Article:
A group of college presidents in New Mexico are pushing lawmakers to amend the state’s public records law to exempt from public disclosure documents that identify the applicants for public-sector jobs.
The proposal has already met backlash from journalists and free speech advocates in New Mexico.
According to the document, the changes would exempt documents that identity the applicants for any public-sector job in the state, documents regarding alleged civil rights violations and proprietary university research. The amendment would give law enforcement agencies broader discretion to withhold from the public records that could “interfere with law enforcement proceedings” or constitute an “unwarranted invasion of personal privacy.”
A sponsor has not yet introduced the proposal, which the New Mexico Council of University Presidents prepared and New Mexico State University President Garrey Carruthers oversaw. Justin Bannister, a New Mexico State University spokesman said the recommendations may not be submitted as a bill this legislative session.
Susan Boe, executive director of the New Mexico Foundation for Open Government, said she met with Carruthers last week to view and discuss the proposal.
Boe said she would fight the legislation “aggressively” because it denies citizens their right to access public documents and the language of the bill resembles the federal Freedom of Information Act.
In a conversation with Carruthers, Boe said she was told the proposal stems from NMSU’s experiences while hiring a new athletics director. Boe said she was told several candidates pulled out when they found their names could be publicized.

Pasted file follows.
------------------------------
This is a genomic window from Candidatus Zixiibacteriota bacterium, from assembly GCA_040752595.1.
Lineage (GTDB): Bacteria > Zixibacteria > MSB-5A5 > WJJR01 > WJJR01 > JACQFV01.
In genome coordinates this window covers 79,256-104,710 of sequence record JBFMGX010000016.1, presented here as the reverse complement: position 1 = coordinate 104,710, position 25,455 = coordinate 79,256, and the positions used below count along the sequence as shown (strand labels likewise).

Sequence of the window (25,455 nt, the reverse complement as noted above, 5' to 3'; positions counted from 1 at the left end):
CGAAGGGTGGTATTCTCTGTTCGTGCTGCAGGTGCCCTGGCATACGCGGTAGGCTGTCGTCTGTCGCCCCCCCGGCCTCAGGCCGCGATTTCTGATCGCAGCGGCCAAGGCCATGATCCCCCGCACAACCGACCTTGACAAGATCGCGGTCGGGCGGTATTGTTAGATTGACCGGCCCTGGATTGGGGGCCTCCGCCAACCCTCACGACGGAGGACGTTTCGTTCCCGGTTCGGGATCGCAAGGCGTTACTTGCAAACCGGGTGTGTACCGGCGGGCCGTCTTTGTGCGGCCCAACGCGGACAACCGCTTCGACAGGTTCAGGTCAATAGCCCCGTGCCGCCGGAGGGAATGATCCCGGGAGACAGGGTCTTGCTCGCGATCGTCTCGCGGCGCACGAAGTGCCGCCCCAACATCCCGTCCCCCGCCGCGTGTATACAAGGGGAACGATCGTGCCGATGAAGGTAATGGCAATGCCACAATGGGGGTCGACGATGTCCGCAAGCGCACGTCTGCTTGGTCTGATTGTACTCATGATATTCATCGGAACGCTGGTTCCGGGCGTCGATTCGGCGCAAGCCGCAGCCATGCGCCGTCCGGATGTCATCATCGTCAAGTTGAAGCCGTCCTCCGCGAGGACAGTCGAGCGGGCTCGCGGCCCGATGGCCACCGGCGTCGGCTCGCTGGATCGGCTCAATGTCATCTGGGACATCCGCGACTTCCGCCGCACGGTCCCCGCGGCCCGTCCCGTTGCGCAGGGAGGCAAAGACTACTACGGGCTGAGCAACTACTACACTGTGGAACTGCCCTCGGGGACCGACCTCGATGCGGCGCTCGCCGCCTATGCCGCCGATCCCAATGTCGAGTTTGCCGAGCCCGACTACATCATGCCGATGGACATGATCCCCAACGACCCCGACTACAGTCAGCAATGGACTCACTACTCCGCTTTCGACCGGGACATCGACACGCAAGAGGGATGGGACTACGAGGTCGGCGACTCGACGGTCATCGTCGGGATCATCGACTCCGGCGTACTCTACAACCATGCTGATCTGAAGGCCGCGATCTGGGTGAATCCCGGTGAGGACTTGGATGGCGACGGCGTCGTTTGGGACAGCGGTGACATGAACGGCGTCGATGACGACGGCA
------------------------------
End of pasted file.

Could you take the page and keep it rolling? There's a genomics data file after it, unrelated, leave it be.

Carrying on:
Bannister declined to comment on the proposal.
Boe said she doesn’t agree with Carruthers’ logic, citing City of Farmington v. The Daily Times, a 2009 New Mexico court of appeals case in which the Farmington newspaper sued the city for records showing all applicants for city manager. The court ruled the documents were public record.
Research compiled for the case showed no proof that publicizing names of job applicants would prevent qualified candidates from applying, she said.
“They found that there is no hard evidence showing that making applicants’ names public deters good applicants,” she said. “Most of the evidence seems to be anecdotal.”
The Rio Grande Chapter of the Society of Professional Journalists posted an open letter to Carruthers on its website Monday expressing concern the proposal “would leave New Mexicans less informed about their government and remove vital safeguards against abuses of power.”
The SPJ released its statement in hopes of rallying citizens against the proposal, said Andy Lyman, the Rio Grande Chapter’s board president.
“Our decision to write an open letter to the president of the college, was not that we thought of this is going to be a bill or that we need to stop it,” Lyman said. “It was more of, let’s let it be known how we feel about it and encourage people to not support it before it gets to the Capitol.”
According to Carruthers’ response, which accompanies the letter on SPJ’s website, he acknowledges SPJ’s concerns and believes the organization “would support legislative changes that would allow us full cost recovery to provide all of these documents.”
Contact SPLC staff writer Katherine Schaeffer by email or at (202) 974-6318.